Pot Peak lies in the Twenty File Mile Creek area off of Lake Chelan, and was the site of a burn during the summer of 2021. The trail provides a nice steady climb up through the forest, large parts of which were destroyed or partially destroyed during the fire. Higher up are splendid views of Lake Chelan and the Chelan Mountains, including Devil's Backbone and Stormy Mountain. You may need to double check your map to determine when you have reached Pot Peak, as it is really just a high point along the ridge, and the trail keeps on going to Devil's Backbone. The road to Pot Peak is paved until the last half mile, with that section being in good shape.
Venturing up 25 Mile Creek and exploring hikes in the area has been on my todo list. Last year while spending August in Manson, we watched a plume of smoke quickly develop uplake, which turned out to be the 25 Mile Creek fire. Needless to say, that put an end to any hopes of hiking in that area. A year later, it was time to check out the area and witness the damage caused by the burn.
Information on hikes in the area are fairly limited. The WTA website indicated the trail may be in rough shape with fire damage and blowdowns, although work was scheduled for May and June on the trail. I drove along the South Shore not knowing what to expect, figuring I would encounter some difficult trail conditions and not make it very far.
The drive to the trailhead was very easy. It's pavement all the way except for the last half mile, which is a nicely maintained dirt road. The trailhead was in nice shape, with a bathroom, small parking area and good signage. There was a notice at the trailhead indicating it was a burn area, and also indicating use was not recommended to protect the trail tread until work was done.
I had no idea what trail tread meant, and for a second contemplated turning around. I decided to proceed, and figured I would turn around if I felt like I was causing problems with the “trail tread”. The trail quickly ascended and at my first switchback it all made sense. The trail tread was cinder block buried into the trail. I remembered reading that this trail was used by dirt bikers, and the trail tread was likely in place to prevent them from chewing up the trail.
There was obvious fire damage all along the hike, but certain places were certainly worse hit. The trail was in great shape, with lots of evidence of trail work having recently taken place - there were a number of fresh blowdowns cut along the trail.
Eventually the switchbacks mellowed out, and while the trail steadily climbed upwards, it was at a less relentless pace. I noticed a large bird standing in the new spring grass, and was surprised it didn’t fly away as I hiked by. I heard a bunch of chirping, and looking down, realized there were a bunch of baby birds scattering through the grass. Momma obviously didn’t want fly away and leave her chicks all alone.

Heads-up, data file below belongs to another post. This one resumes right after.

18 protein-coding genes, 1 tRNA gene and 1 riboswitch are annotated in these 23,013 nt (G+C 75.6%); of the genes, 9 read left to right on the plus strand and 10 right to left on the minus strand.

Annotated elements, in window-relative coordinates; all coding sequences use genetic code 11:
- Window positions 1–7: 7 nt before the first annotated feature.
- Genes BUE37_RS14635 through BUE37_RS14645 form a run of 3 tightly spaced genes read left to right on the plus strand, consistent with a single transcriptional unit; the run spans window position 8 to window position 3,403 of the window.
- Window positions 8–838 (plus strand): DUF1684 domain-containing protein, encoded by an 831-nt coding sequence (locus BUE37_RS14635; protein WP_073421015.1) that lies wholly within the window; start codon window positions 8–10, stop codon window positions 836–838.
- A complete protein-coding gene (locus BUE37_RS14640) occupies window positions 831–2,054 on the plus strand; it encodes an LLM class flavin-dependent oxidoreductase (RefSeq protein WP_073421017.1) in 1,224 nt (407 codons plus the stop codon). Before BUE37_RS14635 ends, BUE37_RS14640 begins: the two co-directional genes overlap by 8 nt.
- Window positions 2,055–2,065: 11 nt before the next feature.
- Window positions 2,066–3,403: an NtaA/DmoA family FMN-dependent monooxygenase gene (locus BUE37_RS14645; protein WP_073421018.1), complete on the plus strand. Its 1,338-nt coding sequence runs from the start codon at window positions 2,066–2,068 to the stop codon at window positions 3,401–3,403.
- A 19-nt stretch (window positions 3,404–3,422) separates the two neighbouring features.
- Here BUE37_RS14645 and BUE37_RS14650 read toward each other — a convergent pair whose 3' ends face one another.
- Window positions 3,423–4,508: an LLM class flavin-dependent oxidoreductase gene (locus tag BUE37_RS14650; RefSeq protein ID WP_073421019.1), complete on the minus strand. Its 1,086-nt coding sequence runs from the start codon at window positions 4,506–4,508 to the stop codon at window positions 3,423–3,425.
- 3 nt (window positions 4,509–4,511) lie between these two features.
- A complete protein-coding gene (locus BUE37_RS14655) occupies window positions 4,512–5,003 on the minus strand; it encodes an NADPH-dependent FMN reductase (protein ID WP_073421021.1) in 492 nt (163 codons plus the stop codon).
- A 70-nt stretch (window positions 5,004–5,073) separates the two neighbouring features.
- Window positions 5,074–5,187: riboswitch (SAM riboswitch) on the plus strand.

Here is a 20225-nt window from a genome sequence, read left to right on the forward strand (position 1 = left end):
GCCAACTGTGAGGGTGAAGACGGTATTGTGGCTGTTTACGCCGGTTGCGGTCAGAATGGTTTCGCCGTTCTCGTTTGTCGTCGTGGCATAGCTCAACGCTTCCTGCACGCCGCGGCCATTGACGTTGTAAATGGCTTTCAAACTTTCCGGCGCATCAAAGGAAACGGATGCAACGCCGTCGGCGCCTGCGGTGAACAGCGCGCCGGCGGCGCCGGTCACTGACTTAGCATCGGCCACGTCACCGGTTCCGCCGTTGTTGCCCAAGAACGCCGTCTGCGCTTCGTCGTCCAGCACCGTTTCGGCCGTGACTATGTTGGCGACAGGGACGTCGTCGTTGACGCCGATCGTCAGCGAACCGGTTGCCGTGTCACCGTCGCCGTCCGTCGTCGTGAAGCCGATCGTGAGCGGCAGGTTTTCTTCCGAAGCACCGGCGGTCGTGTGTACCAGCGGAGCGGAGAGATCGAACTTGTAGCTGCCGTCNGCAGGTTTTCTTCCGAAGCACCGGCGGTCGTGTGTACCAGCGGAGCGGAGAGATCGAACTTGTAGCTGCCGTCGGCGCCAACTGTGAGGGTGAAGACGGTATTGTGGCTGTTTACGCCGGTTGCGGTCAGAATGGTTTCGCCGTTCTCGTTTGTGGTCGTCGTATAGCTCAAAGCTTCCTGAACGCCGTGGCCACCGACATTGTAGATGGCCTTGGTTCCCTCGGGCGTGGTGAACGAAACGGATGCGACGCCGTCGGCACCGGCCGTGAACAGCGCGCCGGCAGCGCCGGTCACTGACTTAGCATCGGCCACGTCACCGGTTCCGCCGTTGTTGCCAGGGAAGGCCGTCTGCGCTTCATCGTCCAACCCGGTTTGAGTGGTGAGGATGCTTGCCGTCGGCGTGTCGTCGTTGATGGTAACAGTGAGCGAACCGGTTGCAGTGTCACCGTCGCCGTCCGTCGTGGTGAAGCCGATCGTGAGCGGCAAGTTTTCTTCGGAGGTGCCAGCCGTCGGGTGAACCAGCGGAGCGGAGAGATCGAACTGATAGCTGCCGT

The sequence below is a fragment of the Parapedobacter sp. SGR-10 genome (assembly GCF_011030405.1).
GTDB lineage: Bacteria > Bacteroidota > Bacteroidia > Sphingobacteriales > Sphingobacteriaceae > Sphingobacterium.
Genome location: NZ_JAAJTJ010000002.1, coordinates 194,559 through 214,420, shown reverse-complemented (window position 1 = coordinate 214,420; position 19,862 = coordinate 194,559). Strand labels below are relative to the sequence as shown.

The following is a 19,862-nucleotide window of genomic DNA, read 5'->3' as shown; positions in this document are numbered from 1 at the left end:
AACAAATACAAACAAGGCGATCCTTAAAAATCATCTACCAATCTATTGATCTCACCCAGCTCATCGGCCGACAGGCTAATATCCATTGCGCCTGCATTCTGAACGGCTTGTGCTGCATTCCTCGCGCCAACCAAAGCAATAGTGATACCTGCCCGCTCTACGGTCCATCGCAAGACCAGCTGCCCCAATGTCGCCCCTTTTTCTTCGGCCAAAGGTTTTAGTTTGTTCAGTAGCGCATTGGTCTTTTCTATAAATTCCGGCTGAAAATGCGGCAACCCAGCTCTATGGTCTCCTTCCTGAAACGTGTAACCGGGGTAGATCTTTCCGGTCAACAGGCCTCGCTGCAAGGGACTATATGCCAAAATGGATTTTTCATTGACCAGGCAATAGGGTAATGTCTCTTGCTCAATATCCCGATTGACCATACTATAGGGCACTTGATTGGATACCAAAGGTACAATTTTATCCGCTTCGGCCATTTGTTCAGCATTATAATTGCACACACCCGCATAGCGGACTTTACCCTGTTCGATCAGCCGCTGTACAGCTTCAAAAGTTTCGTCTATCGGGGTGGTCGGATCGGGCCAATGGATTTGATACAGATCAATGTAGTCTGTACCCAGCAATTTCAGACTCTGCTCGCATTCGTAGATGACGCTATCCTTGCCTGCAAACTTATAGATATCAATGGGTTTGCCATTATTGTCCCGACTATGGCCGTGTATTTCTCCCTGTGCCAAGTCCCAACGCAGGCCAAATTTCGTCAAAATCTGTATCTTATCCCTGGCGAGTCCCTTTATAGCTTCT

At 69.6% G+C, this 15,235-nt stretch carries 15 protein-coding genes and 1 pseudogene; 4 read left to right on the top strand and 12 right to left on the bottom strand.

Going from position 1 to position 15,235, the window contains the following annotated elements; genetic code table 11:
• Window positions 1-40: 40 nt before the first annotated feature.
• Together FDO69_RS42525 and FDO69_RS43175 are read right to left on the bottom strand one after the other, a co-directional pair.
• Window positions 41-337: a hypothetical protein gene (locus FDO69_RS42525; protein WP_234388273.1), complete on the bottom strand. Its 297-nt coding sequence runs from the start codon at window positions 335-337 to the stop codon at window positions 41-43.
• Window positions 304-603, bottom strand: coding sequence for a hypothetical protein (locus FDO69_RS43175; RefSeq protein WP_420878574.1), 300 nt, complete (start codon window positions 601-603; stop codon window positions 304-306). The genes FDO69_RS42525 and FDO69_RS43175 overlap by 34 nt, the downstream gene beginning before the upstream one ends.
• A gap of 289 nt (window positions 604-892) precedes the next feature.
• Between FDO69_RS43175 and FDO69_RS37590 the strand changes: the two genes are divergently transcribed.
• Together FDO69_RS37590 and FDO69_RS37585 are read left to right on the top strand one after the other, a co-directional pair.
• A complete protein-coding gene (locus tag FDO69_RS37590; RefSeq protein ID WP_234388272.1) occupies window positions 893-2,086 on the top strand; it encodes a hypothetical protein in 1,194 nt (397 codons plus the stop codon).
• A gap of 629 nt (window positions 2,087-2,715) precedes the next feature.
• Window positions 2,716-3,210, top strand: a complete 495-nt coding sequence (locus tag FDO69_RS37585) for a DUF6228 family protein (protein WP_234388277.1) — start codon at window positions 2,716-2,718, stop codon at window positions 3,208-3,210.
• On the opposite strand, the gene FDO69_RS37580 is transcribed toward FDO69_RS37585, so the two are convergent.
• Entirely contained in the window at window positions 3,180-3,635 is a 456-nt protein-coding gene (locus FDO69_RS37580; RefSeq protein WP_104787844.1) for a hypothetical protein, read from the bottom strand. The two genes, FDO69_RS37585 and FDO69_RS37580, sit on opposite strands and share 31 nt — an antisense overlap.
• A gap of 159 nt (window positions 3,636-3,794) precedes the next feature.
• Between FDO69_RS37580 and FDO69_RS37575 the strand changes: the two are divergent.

Continuing up I passed through completely burned areas, and eventually got high enough to start catching some views of the surrounding valleys and mountains. The contrast of the burn against the Spring green was quite striking. The wet and cool Pacific Northwest spring resulted in the Chelan area being a lot greener than I have seen the last couple of years.
Hiking along, I noticed some mushrooms on the side of the trail, and I was pretty sure they were Morel mushrooms. Ever since I read a book about foraging in the Northwest, I kept telling myself I would learn about mushrooms and find some on my hikes. Well, here was my opportunity. I decided to leave them be, as I wasn’t 100% sure they were Morel, and I wasn’t exactly sure how I would cook them if they were edible. Next year!
Eventually I caught views of some snow covered mountains in the distance, and shortly thereafter, I reached the ridge. I saw another large bird which quickly flew away as I approached (not sure what kind it is). I wasn’t sure where Pot Peak was exactly, as the trail continues on to Devil’s Backbone. In my haste to go on the hike, and expecting to likely get turned around because of trail conditions, I hadn’t downloaded the topo map for the area.
I proceeded a little ways along the ridge, and then found a nice rock to rest on while hydrating and eating. Noticing the time, I was torn between continuing on and turning around. As I got up, it started to drizzle and I made up my mind, back to the car. I still needed to grocery shop, and it was an hour drive back to my house.
The walk down in the light rain was nice, as it cooled me down. It stopped after a short while and I had an uneventful hike down the mountain and back to the car. I didn’t make it to the summit of Pot Peak, but it was nice to get out in the 25 mile Creek area, and I'm sure I'll be back.